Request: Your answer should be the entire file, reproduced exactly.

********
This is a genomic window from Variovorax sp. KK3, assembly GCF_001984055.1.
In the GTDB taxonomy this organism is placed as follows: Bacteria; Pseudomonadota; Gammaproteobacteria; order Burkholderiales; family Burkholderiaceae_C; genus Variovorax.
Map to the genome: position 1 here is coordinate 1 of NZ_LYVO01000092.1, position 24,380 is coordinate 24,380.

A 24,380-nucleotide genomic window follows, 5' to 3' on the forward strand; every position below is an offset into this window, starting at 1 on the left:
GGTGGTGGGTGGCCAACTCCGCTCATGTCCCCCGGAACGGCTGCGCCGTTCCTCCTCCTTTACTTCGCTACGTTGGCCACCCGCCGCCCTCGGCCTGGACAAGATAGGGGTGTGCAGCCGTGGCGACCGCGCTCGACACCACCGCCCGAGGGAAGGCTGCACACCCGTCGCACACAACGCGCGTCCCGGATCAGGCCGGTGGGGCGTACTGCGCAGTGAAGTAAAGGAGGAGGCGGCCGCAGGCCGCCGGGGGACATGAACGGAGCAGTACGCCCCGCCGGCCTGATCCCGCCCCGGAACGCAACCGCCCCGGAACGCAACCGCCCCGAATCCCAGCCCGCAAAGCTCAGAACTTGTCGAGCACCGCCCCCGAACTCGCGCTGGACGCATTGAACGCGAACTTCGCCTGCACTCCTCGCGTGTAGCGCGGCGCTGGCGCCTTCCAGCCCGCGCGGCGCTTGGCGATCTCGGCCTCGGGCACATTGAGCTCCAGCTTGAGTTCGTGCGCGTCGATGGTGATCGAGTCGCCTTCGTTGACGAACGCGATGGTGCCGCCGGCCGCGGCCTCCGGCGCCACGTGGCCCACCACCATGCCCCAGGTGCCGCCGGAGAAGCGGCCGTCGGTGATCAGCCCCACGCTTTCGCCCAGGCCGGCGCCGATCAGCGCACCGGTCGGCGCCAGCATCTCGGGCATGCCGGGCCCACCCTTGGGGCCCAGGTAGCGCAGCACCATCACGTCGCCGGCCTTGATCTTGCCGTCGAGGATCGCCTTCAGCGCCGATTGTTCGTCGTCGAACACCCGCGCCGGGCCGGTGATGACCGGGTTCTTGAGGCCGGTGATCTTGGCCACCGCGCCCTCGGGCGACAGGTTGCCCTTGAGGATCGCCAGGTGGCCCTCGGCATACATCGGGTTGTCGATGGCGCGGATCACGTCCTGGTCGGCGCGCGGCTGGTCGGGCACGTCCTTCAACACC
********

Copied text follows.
This is a genomic window from Variovorax sp. KK3, assembly GCF_001984055.1.
In the GTDB taxonomy this organism is placed as follows: Bacteria; Pseudomonadota; Gammaproteobacteria; order Burkholderiales; family Burkholderiaceae_C; genus Variovorax.
Map to the genome: position 1 here is coordinate 1 of NZ_LYVO01000092.1, position 24,380 is coordinate 24,380.

A 24,380-nucleotide genomic window follows, 5' to 3' on the forward strand; every position below is an offset into this window, starting at 1 on the left:
GGTGGTGGGTGGCCAACTCCGCTCATGTCCCCCGGAACGGCTGCGCCGTTCCTCCTCCTTTACTTCGCTACGTTGGCCACCCGCCGCCCTCGGCCTGGACAAGATAGGGGTGTGCAGCCGTGGCGACCGCGCTCGACACCACCGCCCGAGGGAAGGCTGCACACCCGTCGCACACAACGCGCGTCCCGGATCAGGCCGGTGGGGCGTACTGCGCAGTGAAGTAAAGGAGGAGGCGGCCGCAGGCCGCCGGGGGACATGAACGGAGCAGTACGCCCCGCCGGCCTGATCCCGCCCCGGAACGCAACCGCCCCGGAACGCAACCGCCCCGAATCCCAGCCCGCAAAGCTCAGAACTTGTCGAGCACCGCCCCCGAACTCGCGCTGGACGCATTGAACGCGAACTTCGCCTGCACTCCTCGCGTGTAGCGCGGCGCTGGCGCCTTCCAGCCCGCGCGGCGCTTGGCGATCTCGGCCTCGGGCACATTGAGCTCCAGCTTGAGTTCGTGCGCGTCGATGGTGATCGAGTCGCCTTCGTTGACGAACGCGATGGTGCCGCCGGCCGCGGCCTCCGGCGCCACGTGGCCCACCACCATGCCCCAGGTGCCGCCGGAGAAGCGGCCGTCGGTGATCAGCCCCACGCTTTCGCCCAGGCCGGCGCCGATCAGCGCACCGGTCGGCGCCAGCATCTCGGGCATGCCGGGCCCACCCTTGGGGCCCAGGTAGCGCAGCACCATCACGTCGCCGGCCTTGATCTTGCCGTCGAGGATCGCCTTCAGCGCCGATTGTTCGTCGTCGAACACCCGCGCCGGGCCGGTGATGACCGGGTTCTTGAGGCCGGTGATCTTGGCCACCGCGCCCTCGGGCGACAGGTTGCCCTTGAGGATCGCCAGGTGGCCCTCGGCATACATCGGGTTGTCGATGGCGCGGATCACGTCCTGGTCGGCGCGCGGCTGGTCGGGCACGTCCTTCAACACC